God Makes All Grace Abound to You!
2 Corinthians 9:8–11 And God is able to make all grace abound to you, so that in all things at all times, having all that you need, you will abound in every good work. 9 As it is written: “He has scattered abroad his gifts to the poor; his righteousness endures forever.” 10 Now he who supplies seed to the sower and bread for food will also supply and increase your store of seed and will enlarge the harvest of your righteousness. 11 You will be made rich in every way so that you can be generous on every occasion, and through us your generosity will result in thanksgiving to God.
In the name of Him who came not to be served but to serve, and give his life as a ransom for many, dear fellow redeemed.
Parents, do you remember your child’s first word? Maybe she said “Mama” or “Daddy.” Remember how thrilled you were and how you coaxed her to say it again and again for anyone who would listen. “She said “Daddy!” You heard it right? It was a proud moment. Soon she was saying all sorts of things. But not everything she said made you proud. Do you remember the first time your daughter grabbed a toy from another child’s grasp and shouted, “Mine!” That word filled you with a sense of shame and some anger as you wondered aloud: “Where did she learn that?”
Truth be told, she got it from you. She got all her sin from you in the form of a sinful nature that has been passed along from parent to child ever since Adam and Eve ruined the whole human race when they rebelled against God in Eden. Yes, we can trace our sin back to its origin, but the question remains: What should we do about it? What do you with a child whose being selfish? I know what my parents did. They ripped from my greedy little hands whatever toy I had claimed as my own and then sent me off to my punishment.
We might expect God to do the same to us. But he doesn’t. Rather than punishing us as our sins deserve, instead of taking everything away from us greedy little sinners, he gives us more than we could ever ask or imagine. As St. Paul says: God Makes All Grace Abound to You! 1) He enriches you in every way; 2) So you can be generous on every occasion.
Somewhere along line we probably learned to stop grabbing things from others while yelling “Mine!” We’ve probably learned to put a lid on many of our childish behaviors. But if we think for a moment that by doing so we’ve learned to put sin behind us, we’re dead wrong. A quick poll of those closest to us may prove enlightening. Would your family and friends say you’re generous with your time, devoting much of it to others? Or would they say you tend to look after Number 1 first and foremost? Would they say that you’re generous with your money, picking up the tab at the restaurant and purchasing nice gifts. Do they know you as someone who makes generous donations to charities? Or do you have the reputation of being a tightwad? As we mentioned, all of us, by reason of our sinful nature, are selfish and self-centered. Fear convinces us that if we don’t take care of ourselves, no one will. If we don’t get and keep plenty of money, we’ll run out and then have to go without all the stuff we need and want. It all blurs together doesn’t it – greed, fear, and worry? These sinful attitudes drive so much of who we are and what we do. These are dangerous sins because they threaten to erode and destroy God’s gift of saving faith.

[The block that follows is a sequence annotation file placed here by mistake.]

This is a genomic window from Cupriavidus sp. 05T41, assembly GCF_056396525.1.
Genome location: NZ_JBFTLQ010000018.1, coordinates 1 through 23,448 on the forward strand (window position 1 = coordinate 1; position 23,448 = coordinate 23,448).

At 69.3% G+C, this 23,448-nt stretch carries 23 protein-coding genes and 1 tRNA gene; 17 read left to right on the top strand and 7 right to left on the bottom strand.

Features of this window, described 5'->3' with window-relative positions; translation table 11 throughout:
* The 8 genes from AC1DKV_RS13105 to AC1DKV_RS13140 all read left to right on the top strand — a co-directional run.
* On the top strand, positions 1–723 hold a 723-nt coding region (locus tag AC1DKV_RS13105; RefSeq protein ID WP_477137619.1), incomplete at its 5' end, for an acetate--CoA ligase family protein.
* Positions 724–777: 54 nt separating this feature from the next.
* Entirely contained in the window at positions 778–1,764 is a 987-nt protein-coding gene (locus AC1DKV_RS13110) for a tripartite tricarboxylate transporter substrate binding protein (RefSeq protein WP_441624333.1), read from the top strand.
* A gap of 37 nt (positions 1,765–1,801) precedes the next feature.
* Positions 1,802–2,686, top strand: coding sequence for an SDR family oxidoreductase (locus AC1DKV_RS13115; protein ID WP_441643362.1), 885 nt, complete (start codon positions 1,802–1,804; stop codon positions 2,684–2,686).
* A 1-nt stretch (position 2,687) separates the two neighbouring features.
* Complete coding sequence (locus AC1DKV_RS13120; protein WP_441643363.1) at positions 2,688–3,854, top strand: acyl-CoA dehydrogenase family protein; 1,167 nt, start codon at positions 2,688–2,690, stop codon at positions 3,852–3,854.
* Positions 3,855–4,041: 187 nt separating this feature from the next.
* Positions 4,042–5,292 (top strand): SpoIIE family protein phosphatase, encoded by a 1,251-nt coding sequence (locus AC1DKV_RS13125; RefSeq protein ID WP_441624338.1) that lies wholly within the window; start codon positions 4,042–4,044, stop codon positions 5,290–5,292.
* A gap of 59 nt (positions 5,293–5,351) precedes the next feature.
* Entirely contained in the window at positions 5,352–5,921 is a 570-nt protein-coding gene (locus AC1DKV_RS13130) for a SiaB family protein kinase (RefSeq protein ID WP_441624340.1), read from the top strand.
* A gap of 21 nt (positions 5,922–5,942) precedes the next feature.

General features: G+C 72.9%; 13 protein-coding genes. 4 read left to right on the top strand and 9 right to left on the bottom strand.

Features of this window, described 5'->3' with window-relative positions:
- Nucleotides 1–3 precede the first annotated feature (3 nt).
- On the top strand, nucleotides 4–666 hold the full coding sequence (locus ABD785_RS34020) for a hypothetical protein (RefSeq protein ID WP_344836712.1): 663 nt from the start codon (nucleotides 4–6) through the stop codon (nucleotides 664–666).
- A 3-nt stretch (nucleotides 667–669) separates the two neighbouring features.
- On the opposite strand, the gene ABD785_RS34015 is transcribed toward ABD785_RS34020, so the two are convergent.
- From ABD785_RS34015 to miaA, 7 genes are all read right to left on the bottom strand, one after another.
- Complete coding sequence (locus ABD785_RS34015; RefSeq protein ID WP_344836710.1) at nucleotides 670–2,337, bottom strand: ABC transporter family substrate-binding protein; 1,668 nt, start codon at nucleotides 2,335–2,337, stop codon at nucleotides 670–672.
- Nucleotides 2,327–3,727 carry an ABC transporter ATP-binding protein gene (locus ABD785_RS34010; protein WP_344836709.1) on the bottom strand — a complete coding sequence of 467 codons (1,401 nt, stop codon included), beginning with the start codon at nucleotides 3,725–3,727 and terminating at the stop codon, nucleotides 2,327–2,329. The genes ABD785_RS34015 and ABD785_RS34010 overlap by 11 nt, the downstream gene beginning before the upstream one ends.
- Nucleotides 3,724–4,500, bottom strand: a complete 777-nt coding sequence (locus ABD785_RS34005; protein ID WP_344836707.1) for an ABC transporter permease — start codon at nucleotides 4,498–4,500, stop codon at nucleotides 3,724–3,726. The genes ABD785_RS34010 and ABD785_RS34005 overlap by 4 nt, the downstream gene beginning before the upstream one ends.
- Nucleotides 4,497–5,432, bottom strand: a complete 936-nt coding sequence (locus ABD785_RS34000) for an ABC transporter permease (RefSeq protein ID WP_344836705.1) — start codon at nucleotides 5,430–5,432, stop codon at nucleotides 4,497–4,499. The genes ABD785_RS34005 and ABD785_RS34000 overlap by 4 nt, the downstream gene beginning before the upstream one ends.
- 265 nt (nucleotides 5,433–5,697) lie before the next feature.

Faith takes God at his Word. It’s built on his promises. More than that, faith is created by God’s promises. So what does God do when we sinners doubt him? He renews his promises as he does throughout the verse of our text. He inspires the Apostle Paul to remind us that God is able to make all grace abound to you, so that in all things, at all times, having all that you need… (verse 8). Why doubt and fear? God is always taking care of you! He’s always supplying your needs. You never have to worry. But if you still find yourself doubting, see verse 10: Now he who supplies seed to the sower and bread for food will also supply and increase your store of seed… God is not a miser. He sees to it that the farmer not only has enough seed to produce the food he needs, but from that seed will come even more seed for even more food in the future – an ever-increasing supply! Think about that. God teaches us to pray and so depend on him for our daily bread. But we should never imagine that heaven’s store houses run empty every night and must be restocked in time for the next day’s shipment. God has a lifetime of blessings in store for each of us and will deliver them right on schedule so that You will be made rich in every way… (verse 11).
We take this promise of our gracious God at face value. He will enrich us in every way with blessings for body and soul. Does this mean we will all be billionaires? Hardly. But tell me, who is richer than the person who has and lives by God’s promise to provide for every need. A fortune can be lost in seconds. But God’s promise never fails.
o you believe that? Like me, I’m sure you want to believe. But maybe, like me, your eyes are drawn to something that Paul writes in the very first sentence of our text. He points out that “God is able to make all grace abound…” In other words, this is something the Almighty can do. Of course he can, but does he want to? More specifically, does he want to do this for me? Lord knows I haven’t given him any reason to. You haven’t either. But then again, that’s what grace is all about. It’s love we can’t earn and don’t deserve. It’s love that God shows, not because of what we do or who we are, but because of who he is. “God is love” (1 John 4:16). He proved it by sacrificing his only Son to save this lost world of sinners. By this sacrifice God demonstrates that there isn’t anything he won’t do for you and me. Paul zeros in on this truth in Romans 8 when he writes: “ He who did not spare his own Son, but gave him up for us all—how will he not also, along with him, graciously give us all things?” (Romans 8:32). You see! God is able and willing to give us everything.